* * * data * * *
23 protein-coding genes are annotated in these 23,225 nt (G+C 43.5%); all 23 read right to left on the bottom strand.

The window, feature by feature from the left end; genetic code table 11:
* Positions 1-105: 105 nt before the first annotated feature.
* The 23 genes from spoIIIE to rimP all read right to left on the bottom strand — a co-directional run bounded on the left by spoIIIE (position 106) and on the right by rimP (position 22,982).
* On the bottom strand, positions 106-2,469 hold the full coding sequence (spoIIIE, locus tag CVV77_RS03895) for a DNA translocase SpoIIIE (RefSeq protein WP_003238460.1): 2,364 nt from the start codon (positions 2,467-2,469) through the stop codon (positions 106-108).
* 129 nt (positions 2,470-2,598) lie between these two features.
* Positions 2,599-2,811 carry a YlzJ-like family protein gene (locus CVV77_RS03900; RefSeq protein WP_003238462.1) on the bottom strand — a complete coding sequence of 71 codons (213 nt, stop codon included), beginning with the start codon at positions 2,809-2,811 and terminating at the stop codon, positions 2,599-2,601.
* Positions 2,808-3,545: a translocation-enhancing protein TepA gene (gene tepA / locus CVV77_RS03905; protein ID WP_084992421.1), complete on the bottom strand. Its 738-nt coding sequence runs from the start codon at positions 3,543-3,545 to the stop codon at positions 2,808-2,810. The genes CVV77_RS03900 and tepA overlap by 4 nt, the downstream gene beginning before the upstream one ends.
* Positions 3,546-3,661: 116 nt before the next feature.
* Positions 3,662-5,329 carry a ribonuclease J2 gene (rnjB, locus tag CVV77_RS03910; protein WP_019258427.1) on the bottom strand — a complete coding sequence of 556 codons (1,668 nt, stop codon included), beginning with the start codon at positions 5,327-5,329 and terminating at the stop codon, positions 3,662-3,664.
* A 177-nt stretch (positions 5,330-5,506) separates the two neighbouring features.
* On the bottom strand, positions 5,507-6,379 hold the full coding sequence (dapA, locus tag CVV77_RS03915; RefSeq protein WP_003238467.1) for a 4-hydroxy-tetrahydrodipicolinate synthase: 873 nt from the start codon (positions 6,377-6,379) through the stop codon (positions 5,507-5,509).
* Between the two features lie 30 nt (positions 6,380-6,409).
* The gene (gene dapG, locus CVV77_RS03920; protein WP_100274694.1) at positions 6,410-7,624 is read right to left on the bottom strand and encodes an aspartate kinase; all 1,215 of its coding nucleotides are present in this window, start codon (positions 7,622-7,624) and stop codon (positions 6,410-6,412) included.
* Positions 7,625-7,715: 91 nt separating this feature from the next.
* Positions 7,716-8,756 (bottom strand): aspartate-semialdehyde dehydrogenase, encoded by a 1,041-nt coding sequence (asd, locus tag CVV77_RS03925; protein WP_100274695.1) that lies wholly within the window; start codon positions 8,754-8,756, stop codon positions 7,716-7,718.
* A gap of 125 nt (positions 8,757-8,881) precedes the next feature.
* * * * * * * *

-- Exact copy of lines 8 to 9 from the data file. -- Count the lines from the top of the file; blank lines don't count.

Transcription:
* Positions 2,808-3,545: a translocation-enhancing protein TepA gene (gene tepA / locus CVV77_RS03905; protein ID WP_084992421.1), complete on the bottom strand. Its 738-nt coding sequence runs from the start codon at positions 3,543-3,545 to the stop codon at positions 2,808-2,810. The genes CVV77_RS03900 and tepA overlap by 4 nt, the downstream gene beginning before the upstream one ends.
* Positions 3,546-3,661: 116 nt before the next feature.